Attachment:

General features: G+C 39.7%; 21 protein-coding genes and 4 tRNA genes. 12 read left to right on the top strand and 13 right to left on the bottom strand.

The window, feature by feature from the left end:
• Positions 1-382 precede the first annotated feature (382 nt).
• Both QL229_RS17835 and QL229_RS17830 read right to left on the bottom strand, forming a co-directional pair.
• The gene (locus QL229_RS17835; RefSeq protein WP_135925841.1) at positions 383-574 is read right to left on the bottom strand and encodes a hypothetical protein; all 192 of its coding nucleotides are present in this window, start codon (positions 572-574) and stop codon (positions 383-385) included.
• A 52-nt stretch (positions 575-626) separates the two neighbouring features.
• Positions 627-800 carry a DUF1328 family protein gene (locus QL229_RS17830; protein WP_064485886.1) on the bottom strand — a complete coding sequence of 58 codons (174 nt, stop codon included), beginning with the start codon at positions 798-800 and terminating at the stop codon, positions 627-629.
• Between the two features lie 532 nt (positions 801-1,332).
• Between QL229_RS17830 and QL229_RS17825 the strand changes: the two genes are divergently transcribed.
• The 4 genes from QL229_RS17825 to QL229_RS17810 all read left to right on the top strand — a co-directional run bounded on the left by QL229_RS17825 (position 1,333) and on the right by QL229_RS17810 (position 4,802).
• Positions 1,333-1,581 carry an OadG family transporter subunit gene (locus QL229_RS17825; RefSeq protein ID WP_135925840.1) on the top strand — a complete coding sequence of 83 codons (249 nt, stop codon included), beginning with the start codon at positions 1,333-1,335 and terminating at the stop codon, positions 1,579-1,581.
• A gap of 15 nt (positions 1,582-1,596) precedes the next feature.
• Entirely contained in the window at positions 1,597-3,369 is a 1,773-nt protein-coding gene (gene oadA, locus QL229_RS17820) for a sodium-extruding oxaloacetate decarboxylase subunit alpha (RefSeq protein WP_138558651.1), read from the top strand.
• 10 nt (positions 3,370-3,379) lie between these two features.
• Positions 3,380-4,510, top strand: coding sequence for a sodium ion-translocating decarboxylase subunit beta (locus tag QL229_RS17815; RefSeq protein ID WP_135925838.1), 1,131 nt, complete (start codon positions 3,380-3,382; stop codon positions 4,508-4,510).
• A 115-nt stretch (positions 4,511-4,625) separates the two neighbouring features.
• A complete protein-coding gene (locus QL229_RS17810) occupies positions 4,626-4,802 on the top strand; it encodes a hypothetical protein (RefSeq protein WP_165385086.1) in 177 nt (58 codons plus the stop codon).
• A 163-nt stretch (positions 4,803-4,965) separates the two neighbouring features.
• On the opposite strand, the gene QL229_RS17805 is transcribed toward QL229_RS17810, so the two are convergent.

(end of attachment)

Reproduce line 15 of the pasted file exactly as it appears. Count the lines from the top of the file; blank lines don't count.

• Positions 3,380-4,510, top strand: coding sequence for a sodium ion-translocating decarboxylase subunit beta (locus tag QL229_RS17815; RefSeq protein ID WP_135925838.1), 1,131 nt, complete (start codon positions 3,380-3,382; stop codon positions 4,508-4,510).